Icon of Bogoliubov

June 18/July 1
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[Translators note: “Bogoliubov” and “Bogoliubsky” can both mean either “beloved of God” or “God­loving.”]

This is one of the most ancient wonderworking icons of Russia, painted in the twelfth century at the request of the right­believing Prince Andrew Bogoliubsky (commemorated on 4/17 July) in commemoration of an appearance of the Mother of God to him.

In the year 1155, the right­believing Prince Andrew, on moving from Vyshgorod to the land of Suzdal, took with him the wonderworking image of the Mother of God painted by the Evangelist Luke (subsequently this icon received the appellation, “Vladimir”). At seven versts [4.6 miles] from Vladimir, the horses carrying the case with the wonderworking icon stopped and could not move from the spot. The right­believing Prince Andrew requested the Priest Nikita, who was accompanying him, to perform a moleben before the icon of the Mother of God, and with tears he prayed long before the honored icon. Afterwards, he went to his camp tent, but did not cease from fervent prayer.

At this time, the Most Holy Theotokos appeared to him with a scroll in her right hand and commanded the pious prince to place her image, which was being transferred from Vysh­gorod, in Vladimir, and to build a church and a holy monastery on the site of her miraculous appearance. Then she prayerfully lifted up her hands to heaven, receiving the blessing of Christ the Saviour, Who appeared at that time over the earth and blessed her, and the vision vanished.

Fulfilling the command, the right­believing Prince Andrew laid the foundation of a stone church in honor of the Nativity of the Most Holy Theotokos at the indicated site, where a monastery was also organized. After that, the holy prince summoned skillful iconographers and requested them to depict the Mother of God just as he had seen her in the appearance: in full figure with a scroll in her right hand and with her face turned toward the Saviour. When the construction of the church was completed, the right­believing Prince Andrew transferred into it the image that had been painted and enacted a yearly celebration on the 18th of June (1st of July, new style) in honor of the appearance of the Mother of God , which was confirmed in the Russian Church. The right­believing Prince Andrew called the monastery and the town that formed around the monastery “Bogoliubov,” because, according to his words, “the Mother of God loved this place,” and the prince himself from that time began to be named “Bogoliubov” or “Bogoliubsky.”* The wonderworking icon of the Mother of God being transferred from Vyshgorod, was subsequently transferred from the Bogoliubov Monastery to Vladimir, to the Dormition Cathedral, while the icon of the appearance remained in Bogoliubov and was called “Bogoliubov.”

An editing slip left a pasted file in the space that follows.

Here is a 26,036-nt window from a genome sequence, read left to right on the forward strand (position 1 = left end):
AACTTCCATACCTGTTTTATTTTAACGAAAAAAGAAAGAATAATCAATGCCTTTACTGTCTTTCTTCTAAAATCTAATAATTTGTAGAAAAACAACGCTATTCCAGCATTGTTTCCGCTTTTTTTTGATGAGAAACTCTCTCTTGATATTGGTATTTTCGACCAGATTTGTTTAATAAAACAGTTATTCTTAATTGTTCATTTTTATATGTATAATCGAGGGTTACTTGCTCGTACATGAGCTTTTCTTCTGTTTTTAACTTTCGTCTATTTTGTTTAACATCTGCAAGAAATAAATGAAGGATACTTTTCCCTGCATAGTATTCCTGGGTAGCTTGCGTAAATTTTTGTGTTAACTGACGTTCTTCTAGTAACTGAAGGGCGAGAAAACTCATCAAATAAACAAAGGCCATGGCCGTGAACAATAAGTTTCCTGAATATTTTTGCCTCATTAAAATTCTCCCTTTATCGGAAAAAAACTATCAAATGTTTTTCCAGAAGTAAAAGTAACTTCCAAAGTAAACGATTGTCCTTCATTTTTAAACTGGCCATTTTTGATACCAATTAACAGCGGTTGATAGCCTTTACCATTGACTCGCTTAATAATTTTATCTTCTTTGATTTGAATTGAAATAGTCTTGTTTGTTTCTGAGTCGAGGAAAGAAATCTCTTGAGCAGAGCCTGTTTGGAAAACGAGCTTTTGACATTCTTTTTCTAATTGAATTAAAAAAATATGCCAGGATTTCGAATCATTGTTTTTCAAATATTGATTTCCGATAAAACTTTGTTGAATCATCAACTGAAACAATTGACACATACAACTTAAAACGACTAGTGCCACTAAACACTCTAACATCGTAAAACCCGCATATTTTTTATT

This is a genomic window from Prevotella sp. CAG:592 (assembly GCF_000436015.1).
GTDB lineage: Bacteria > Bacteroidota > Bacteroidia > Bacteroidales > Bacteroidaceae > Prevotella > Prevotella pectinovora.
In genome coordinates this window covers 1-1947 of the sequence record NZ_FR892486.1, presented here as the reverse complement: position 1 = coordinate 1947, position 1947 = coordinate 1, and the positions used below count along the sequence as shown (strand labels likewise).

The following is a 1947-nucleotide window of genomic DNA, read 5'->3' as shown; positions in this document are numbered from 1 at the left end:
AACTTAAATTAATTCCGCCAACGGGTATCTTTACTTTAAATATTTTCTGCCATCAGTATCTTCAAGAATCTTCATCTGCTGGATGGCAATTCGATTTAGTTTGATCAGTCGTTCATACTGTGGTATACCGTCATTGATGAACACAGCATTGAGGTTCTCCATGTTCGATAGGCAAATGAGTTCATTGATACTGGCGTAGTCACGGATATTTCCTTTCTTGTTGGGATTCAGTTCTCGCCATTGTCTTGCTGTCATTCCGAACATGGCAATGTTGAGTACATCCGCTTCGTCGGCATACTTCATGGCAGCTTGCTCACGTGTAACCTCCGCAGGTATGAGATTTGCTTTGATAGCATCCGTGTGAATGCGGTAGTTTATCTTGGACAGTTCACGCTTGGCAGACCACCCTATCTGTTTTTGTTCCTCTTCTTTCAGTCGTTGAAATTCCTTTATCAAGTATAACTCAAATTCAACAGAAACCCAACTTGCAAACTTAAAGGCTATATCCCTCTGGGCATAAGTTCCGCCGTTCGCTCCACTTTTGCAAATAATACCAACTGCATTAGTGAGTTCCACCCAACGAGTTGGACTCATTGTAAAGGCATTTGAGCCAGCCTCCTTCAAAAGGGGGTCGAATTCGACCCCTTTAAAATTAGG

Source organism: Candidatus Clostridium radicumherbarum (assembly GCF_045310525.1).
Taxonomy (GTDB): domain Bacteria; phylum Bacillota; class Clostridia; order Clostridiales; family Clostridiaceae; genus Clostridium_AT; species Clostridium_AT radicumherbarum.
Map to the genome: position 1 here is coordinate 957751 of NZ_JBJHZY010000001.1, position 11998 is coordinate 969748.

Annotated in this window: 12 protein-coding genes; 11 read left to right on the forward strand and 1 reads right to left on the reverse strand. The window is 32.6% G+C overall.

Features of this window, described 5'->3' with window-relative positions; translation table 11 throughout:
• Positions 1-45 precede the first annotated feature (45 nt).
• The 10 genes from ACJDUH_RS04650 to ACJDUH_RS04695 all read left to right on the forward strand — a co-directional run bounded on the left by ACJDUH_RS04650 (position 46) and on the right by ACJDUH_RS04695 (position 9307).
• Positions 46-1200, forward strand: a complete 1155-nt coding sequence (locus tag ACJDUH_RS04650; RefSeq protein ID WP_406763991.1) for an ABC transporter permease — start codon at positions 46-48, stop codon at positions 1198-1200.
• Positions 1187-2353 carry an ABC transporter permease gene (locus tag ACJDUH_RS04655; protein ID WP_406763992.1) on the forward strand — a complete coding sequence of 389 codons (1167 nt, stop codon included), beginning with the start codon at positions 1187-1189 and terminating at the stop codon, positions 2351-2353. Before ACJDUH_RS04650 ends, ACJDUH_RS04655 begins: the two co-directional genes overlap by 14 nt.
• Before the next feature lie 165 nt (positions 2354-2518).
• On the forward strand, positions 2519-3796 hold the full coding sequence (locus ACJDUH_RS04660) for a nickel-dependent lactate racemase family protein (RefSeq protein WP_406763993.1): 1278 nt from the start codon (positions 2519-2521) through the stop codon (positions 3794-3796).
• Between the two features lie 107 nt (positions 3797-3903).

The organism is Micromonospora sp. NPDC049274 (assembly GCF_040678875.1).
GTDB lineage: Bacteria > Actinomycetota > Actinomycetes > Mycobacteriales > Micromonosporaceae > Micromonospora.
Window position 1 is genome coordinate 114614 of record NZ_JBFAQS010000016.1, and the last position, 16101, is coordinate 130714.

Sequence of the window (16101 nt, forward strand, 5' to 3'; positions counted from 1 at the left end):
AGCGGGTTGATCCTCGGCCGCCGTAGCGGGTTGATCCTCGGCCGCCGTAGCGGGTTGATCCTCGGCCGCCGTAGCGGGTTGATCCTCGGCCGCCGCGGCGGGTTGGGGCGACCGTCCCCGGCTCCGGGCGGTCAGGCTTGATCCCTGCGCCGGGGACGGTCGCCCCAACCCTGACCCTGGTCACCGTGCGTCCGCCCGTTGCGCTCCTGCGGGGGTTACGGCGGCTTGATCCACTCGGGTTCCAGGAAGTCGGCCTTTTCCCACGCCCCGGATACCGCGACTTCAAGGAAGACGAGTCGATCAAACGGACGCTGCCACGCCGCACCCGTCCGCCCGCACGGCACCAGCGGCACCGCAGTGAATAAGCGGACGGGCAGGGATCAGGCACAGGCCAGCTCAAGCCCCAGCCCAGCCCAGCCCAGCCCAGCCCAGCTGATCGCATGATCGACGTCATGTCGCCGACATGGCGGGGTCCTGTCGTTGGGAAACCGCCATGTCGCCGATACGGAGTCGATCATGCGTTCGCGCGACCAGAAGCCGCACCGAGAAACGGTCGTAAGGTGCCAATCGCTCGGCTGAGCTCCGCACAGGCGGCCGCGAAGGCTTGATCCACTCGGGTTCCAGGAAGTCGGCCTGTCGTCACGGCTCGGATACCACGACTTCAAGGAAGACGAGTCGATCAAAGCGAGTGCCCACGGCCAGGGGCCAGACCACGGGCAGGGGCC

The Bogoliubov Image of the Mother of God has been glorified by innumerable wonderworkings, manifesting grace­filled help to the believing Russian people for the space of many centuries. The glory of the wonders and signs performed by the icon prompted believing people in many parts of Russia to resort to painting copies of the honored image, which in time received a wide dissemination and received the grace­filled power of wonder­working.

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